Thursday, June 7, 2012

"Why do I weave cloth?" by Vicki Allen

I want to create for myself interesting patterns and see how they work. I want to understand the interlacement of warp and weft and the interaction of color by creating for myself a tangible fabric.

I enjoy the challenge of figuring out how a structure works and how to set up what I envision on the loom. I like working through all the little challenges that come up when weaving due to differences in yarn and mechanical problems.

Weaving engages my interest from the time I see a fabric someone is wearing that excites my curiosity, or see a weave pattern in a book or magazine that makes me look twice, to the final result of a piece that I can hold, feel, drape, share and just enjoy looking at!

I want to have a piece of fabric in my hand that I can touch and talk about and that I can show to someone else and share with them the idea that caught my imagination.

I weave to create for myself; to experience exactly what is happening when the threads interact and the pattern appears pick by pick. I love to hold the finished piece and experience the excitement I felt when I first saw the diagram… but now it is made real.

I have tried my hand at writing, painting, macramé, beading, sewing, knitting, crochet, lucet cord making, inkle weaving, bead weaving, ceramics, music making (piano, flute, bowed psaltery), needlepoint and embroidery and gardening.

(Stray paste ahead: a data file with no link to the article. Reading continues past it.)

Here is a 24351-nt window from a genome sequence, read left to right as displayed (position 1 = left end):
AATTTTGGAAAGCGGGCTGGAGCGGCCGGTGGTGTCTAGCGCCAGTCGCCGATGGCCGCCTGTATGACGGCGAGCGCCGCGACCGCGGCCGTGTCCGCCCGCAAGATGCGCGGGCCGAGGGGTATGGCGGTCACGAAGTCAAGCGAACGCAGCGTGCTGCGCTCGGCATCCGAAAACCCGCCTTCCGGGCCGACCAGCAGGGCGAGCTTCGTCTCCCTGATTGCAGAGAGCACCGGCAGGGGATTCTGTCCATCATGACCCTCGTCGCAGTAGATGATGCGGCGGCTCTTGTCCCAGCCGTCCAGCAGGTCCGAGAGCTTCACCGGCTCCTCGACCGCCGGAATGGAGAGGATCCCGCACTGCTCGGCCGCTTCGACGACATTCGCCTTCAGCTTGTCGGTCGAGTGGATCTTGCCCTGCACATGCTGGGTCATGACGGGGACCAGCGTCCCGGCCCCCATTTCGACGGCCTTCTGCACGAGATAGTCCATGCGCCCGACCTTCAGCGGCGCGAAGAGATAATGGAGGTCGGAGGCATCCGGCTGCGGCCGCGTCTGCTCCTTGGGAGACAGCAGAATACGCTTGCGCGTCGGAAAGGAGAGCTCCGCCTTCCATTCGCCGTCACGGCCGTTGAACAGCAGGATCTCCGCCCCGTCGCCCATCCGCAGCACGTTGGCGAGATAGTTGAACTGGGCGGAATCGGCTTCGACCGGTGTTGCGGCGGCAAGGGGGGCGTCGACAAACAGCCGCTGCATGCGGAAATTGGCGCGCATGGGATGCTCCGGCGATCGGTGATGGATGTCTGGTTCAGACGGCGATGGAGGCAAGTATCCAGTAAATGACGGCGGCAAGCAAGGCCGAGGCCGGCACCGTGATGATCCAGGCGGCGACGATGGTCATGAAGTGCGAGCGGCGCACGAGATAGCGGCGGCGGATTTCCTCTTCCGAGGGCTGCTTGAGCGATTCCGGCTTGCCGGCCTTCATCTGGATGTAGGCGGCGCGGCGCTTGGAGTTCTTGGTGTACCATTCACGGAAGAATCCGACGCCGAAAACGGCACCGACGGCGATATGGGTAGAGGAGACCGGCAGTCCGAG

My mother tried everything that caught her eye and did at least one project to completion before deciding whether to keep on with it. She sewed clothes for us all and was a talented gardener. She is 99 years old this year and her mind is still active and alert. From her I learned to try things and explore the things that appealed to me.

I love books and the endless ideas they hold. I always intended to be a librarian. At college my roommate majored in textile design. Through her I was exposed to many different artistic media formats. It was impossible to sit and watch her create something beautiful without asking for some string of my own to try it for myself.
When I had the opportunity to be gifted with a 4-shaft counterbalance loom, I jumped at the chance. That was the start of this exploration that has so captured my curiosity. Everything else (except music and gardening) fell away. Thinking about weaving and the process of weaving is challenging and fun. I have never had classes but have learned much from books and, of course, the great society of weavers on the internet.

Weaving keeps my mind active and I don’t think I will ever run out of new things to learn and figure out and think about!

So I believe I could say I weave cloth because I am fascinated with weaving and for fun!

Vicki Allen, Weaver

1 comment:

  1. This is the first time I've communicated with Vicki, and she doesn't have a blog/website/photo site/Facebook page she'd like to link to, so please welcome our mystery weaver!!

    Vicki, I'm getting to a similar place where I wonder if a particular structure would work on fiber (as opposed to the computer) and how a combination of yarns would interact as one of the most interesting things; the "finished" work at times have been secondary to the satisfaction of seeing how my "theory" work in real life.

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